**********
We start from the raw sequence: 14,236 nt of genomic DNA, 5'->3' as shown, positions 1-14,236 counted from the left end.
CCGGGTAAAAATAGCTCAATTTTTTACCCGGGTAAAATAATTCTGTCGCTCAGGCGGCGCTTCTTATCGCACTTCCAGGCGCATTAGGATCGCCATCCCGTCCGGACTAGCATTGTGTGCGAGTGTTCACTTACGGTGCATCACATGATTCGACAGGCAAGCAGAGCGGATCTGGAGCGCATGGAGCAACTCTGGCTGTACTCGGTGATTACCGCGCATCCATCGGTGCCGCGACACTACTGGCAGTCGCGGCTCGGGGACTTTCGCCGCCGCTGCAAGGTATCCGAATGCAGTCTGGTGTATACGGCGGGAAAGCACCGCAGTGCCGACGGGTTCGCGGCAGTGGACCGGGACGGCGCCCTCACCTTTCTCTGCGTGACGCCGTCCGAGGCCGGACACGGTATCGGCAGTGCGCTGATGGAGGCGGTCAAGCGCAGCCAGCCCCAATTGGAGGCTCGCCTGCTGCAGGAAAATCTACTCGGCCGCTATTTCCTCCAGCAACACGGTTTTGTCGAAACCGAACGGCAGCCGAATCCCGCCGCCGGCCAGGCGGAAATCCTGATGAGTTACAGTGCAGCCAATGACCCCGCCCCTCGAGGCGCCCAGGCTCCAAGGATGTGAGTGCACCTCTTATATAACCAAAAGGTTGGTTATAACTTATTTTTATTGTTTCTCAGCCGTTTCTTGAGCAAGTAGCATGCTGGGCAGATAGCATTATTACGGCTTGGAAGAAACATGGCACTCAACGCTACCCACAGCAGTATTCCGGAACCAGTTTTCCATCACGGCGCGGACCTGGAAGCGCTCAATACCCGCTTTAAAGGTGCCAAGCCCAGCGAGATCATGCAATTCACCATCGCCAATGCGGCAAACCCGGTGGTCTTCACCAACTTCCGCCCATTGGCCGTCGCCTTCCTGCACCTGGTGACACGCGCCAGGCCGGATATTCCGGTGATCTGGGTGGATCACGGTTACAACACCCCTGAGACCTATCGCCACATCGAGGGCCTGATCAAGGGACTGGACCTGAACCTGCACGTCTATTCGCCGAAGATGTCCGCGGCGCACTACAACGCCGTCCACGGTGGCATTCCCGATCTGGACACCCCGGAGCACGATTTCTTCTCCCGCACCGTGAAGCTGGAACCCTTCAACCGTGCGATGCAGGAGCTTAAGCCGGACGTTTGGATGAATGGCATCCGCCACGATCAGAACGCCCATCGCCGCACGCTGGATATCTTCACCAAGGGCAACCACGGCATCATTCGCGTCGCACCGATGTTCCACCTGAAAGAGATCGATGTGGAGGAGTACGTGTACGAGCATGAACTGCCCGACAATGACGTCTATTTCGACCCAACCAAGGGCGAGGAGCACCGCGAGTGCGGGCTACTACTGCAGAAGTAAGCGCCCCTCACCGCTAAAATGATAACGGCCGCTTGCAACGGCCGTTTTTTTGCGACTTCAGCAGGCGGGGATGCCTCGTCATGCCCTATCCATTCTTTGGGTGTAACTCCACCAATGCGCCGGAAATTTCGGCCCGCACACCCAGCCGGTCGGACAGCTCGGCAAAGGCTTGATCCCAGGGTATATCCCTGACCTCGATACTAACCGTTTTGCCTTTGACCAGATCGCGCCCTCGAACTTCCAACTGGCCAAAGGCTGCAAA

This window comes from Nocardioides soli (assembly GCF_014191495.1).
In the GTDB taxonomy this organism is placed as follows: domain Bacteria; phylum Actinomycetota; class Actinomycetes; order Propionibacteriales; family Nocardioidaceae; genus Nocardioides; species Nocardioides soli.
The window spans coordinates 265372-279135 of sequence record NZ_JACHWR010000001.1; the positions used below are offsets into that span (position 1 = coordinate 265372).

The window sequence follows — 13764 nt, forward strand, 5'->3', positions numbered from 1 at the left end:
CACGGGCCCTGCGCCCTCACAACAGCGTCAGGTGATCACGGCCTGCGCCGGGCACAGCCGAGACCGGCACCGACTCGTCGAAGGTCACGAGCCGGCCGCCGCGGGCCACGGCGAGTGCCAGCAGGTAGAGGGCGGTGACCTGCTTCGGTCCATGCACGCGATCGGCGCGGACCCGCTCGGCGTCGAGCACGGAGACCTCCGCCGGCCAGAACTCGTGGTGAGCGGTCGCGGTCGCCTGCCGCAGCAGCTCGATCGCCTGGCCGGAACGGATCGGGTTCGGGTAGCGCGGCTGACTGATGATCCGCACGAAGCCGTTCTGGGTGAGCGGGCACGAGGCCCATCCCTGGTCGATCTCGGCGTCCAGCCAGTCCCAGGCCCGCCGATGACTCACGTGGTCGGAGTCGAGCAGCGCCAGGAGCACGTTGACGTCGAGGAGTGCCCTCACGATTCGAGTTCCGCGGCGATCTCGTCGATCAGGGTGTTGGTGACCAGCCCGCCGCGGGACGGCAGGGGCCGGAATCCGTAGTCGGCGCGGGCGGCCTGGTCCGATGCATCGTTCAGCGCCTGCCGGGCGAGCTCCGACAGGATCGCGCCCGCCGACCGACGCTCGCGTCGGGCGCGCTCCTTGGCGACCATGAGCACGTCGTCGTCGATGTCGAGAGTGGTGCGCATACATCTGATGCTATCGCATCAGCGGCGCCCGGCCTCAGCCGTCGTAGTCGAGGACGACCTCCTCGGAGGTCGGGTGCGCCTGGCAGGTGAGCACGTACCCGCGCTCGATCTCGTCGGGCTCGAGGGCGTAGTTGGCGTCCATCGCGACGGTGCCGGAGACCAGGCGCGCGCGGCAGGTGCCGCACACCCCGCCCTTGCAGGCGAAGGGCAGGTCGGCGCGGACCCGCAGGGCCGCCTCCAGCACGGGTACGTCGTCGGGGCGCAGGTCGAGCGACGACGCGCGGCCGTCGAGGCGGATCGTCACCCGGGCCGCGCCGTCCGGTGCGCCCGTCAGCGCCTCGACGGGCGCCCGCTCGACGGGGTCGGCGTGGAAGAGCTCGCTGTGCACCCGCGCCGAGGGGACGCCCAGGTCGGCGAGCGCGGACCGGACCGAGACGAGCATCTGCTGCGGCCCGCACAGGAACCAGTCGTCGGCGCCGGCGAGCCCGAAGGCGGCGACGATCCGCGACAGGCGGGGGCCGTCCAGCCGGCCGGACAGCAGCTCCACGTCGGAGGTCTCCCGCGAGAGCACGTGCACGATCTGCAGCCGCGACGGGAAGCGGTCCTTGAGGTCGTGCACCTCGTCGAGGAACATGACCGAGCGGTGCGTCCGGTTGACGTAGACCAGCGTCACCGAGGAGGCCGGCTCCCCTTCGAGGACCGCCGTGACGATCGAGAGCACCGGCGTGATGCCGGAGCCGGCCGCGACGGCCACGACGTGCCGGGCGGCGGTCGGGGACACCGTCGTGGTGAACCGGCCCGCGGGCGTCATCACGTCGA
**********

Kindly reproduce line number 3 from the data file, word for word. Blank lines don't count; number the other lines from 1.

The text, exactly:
This window comes from Nocardioides soli (assembly GCF_014191495.1).